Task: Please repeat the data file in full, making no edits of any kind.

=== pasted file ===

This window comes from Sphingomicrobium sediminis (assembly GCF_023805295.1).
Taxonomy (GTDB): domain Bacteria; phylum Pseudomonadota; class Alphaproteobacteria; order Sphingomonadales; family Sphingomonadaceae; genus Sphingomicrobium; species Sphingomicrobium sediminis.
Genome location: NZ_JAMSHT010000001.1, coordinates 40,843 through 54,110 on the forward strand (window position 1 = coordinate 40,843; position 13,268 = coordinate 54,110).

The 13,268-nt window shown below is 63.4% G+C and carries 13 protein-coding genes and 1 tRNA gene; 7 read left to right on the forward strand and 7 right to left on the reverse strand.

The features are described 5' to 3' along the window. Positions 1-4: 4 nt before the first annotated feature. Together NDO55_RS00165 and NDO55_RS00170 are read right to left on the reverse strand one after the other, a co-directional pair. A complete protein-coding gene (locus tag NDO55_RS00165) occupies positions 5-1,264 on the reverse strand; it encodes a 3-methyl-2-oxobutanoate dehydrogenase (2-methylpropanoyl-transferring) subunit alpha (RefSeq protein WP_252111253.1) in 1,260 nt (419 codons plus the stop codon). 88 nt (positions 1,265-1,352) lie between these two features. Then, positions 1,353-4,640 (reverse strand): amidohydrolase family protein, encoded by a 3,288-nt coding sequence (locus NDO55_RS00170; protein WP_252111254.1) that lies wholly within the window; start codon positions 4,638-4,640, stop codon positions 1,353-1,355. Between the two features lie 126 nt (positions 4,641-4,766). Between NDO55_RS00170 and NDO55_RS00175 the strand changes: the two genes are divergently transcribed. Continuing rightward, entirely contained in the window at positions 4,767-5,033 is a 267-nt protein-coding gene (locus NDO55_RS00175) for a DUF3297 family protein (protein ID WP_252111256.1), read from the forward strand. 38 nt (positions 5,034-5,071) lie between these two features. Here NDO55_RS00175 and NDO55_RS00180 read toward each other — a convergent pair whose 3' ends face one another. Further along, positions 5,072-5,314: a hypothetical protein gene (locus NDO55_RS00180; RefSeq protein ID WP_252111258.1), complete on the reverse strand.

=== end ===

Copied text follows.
This window comes from Sphingomicrobium sediminis (assembly GCF_023805295.1).
Taxonomy (GTDB): domain Bacteria; phylum Pseudomonadota; class Alphaproteobacteria; order Sphingomonadales; family Sphingomonadaceae; genus Sphingomicrobium; species Sphingomicrobium sediminis.
Genome location: NZ_JAMSHT010000001.1, coordinates 40,843 through 54,110 on the forward strand (window position 1 = coordinate 40,843; position 13,268 = coordinate 54,110).

The 13,268-nt window shown below is 63.4% G+C and carries 13 protein-coding genes and 1 tRNA gene; 7 read left to right on the forward strand and 7 right to left on the reverse strand.

The features are described 5' to 3' along the window. Positions 1-4: 4 nt before the first annotated feature. Together NDO55_RS00165 and NDO55_RS00170 are read right to left on the reverse strand one after the other, a co-directional pair. A complete protein-coding gene (locus tag NDO55_RS00165) occupies positions 5-1,264 on the reverse strand; it encodes a 3-methyl-2-oxobutanoate dehydrogenase (2-methylpropanoyl-transferring) subunit alpha (RefSeq protein WP_252111253.1) in 1,260 nt (419 codons plus the stop codon). 88 nt (positions 1,265-1,352) lie between these two features. Then, positions 1,353-4,640 (reverse strand): amidohydrolase family protein, encoded by a 3,288-nt coding sequence (locus NDO55_RS00170; protein WP_252111254.1) that lies wholly within the window; start codon positions 4,638-4,640, stop codon positions 1,353-1,355. Between the two features lie 126 nt (positions 4,641-4,766). Between NDO55_RS00170 and NDO55_RS00175 the strand changes: the two genes are divergently transcribed. Continuing rightward, entirely contained in the window at positions 4,767-5,033 is a 267-nt protein-coding gene (locus NDO55_RS00175) for a DUF3297 family protein (protein ID WP_252111256.1), read from the forward strand. 38 nt (positions 5,034-5,071) lie between these two features. Here NDO55_RS00175 and NDO55_RS00180 read toward each other — a convergent pair whose 3' ends face one another. Further along, positions 5,072-5,314: a hypothetical protein gene (locus NDO55_RS00180; RefSeq protein ID WP_252111258.1), complete on the reverse strand.